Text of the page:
7 August Events That Caused Hauntings

Goodbye, July. Hello, August! Brush up on your haunted history with these 7 August events that caused hauntings.

University of Texas Shootings – Austin, Texas

haunted UT tower

On August 1, 1966, Charles Whitman climbed to the top of the Tower at the University of Texas and gunned down dozens of people, killing 14 and wounding 32. Some say he’s still there. Tower security guards report lights that go and off at night, when the offices are closed and the tower is vacant. In some instances, the lights switch on and off several times in one evening. On one occasion, an irritated security guard yelled at Charlie to knock it off, and the lights switched off and stayed that way.

Lizzie Borden Murders – Fall River, Massachusetts

haunted lizzie borden house

On August 4th, 1892, someone took an axe to Andrew and Abby Borden inside their Fall River home. Though police suspected Andrew’s daughter Lizzie, a jury acquitted her of the crime. The gruesome murders made international headlines and inspired the famous rhyme:

Lizzie Borden took an axe
And gave her mother forty whacks.
When she saw what she had done
She gave her father forty-one.

Given the gory history of the Borden home, it’s hardly surprising the building has a haunted reputation. Strange events at the property include the sound of a woman weeping, muffled conversations in empty rooms, and shoes moving across the floor. One maid reportedly quit after seeing the indention of a body on a bed in Abby’s room.

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The Ghost Cow of Charleston


“I was living at 123 Bull Street when I was terribly frightened by something that nearly took all of my nerves away. The people with whom I lived told me not to go out and stay out late at night, but I thought they were selfish and jealous, and I did not pay any attention to what they said. Night after night, I went out and stayed until 12 o’clock. Then one night came when my going out was stopped without having to be told.

The house in which I lived was next to Avery Institute with a yard of beautiful shrubbery which makes it very haunted looking at night. Very seldom are people seen passing in that somewhat secluded section of Charleston at night. Night after night, I would be the only one walking along. Then, on an eventful night just as I turned to go into the side entrance to my room in the rear, under the tree which I had to walk I saw a cat which did not frighten me until it turned into a calf of about two years old.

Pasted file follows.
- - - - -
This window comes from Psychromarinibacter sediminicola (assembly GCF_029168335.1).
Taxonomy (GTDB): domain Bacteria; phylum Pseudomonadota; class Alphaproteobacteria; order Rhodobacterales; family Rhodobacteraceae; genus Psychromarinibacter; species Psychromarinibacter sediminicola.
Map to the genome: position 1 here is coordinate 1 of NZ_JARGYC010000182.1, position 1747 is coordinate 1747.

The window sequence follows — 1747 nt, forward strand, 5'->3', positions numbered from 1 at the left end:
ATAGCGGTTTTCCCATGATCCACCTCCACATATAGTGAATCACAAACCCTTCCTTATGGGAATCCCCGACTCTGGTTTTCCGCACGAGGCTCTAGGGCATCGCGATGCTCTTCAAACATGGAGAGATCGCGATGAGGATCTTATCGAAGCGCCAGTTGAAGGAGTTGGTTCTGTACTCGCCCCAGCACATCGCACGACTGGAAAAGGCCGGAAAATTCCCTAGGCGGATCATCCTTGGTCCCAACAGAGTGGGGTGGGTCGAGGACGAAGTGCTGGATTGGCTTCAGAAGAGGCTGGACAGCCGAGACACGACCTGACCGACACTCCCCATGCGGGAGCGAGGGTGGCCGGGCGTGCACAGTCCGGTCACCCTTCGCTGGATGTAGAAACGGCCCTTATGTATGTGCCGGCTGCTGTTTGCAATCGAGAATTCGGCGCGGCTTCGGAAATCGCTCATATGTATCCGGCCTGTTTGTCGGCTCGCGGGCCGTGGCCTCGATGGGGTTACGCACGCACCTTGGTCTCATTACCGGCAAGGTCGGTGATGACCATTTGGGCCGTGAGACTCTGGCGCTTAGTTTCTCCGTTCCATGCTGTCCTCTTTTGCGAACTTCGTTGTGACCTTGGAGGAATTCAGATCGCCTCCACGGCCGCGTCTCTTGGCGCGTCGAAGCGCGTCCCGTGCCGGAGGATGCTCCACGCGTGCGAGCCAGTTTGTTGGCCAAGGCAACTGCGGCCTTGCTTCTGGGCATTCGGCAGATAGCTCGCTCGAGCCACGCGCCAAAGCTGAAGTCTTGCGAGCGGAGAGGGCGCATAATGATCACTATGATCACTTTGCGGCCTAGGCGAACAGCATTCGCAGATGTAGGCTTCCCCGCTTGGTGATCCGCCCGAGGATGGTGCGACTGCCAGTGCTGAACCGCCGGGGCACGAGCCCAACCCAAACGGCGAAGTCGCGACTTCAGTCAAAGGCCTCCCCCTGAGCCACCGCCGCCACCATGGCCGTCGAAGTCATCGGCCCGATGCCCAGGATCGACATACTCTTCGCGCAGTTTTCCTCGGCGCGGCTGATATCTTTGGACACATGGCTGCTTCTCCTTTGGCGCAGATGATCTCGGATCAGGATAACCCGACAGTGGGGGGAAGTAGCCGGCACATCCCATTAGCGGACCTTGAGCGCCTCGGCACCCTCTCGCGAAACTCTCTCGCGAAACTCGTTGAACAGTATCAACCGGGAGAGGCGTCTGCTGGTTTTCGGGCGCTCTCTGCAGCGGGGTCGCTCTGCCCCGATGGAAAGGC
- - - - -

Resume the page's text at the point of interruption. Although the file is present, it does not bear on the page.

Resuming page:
My hair stood straight up on my head, and I became so weak that my voice was just above a whisper. Drops of perspiration fell from me. When I had recovered from the shock, I ran and the animal must have followed me. I could hear it galloping behind me as I ran home a few rods from the scene. Looking back as I almost burst down the door, the peculiar thing was no longer visible.”

Told by Mrs. S.C. Ladson, age 36, maid, 180 Queen St. Charleston, SC 
Federal Writers’ Project. 1936. WPA Federal Writers’ Project Papers. USC South Caroliniana Lib., Columbia, SC.


The Ghost of Edgar Allan Poe


On October 7, 1849, renowned author Edgar Allan Poe died at Washington Medical College. Two days earlier, a man had encountered Poe “in great distress and in need of immediate assistance” on a street in Baltimore, MD.

Poe, who wasn’t wearing his own clothes at the time of his discovery, repeatedly called out the name Reynolds, but died before he could explain who he was talking about or what had made him so ill. Newspapers at the time claimed Poe died of “congestion of the brain” or “cerebral inflammation,” common euphemisms for alcoholism, but it’s uncertain how the author truly died as his medical records are long lost.

Though Poe’s records might be gone, some people believe the author still lurks around his former home at 203 North Amity Street in Baltimore. According to the Baltimore Post-Examiner, several people in the 1970s felt taps on the shoulder but turned around to see no one behind them. One actor was spooked when a window sash appeared to fly across the room and land at his feet. Reports of “creepy feelings” and “an eerie presence” are not uncommon.

When haunting at home gets too boring, Poe floats on over to the Horse You Rode in On pub, also in Baltimore. According to BaltimoreStories.com, bartenders attribute swinging chandeliers to the author and believe he’s behind a cash register that repeatedly pops open.

Do you believe Edgar Allan Poe haunts his former home and pub forevermore?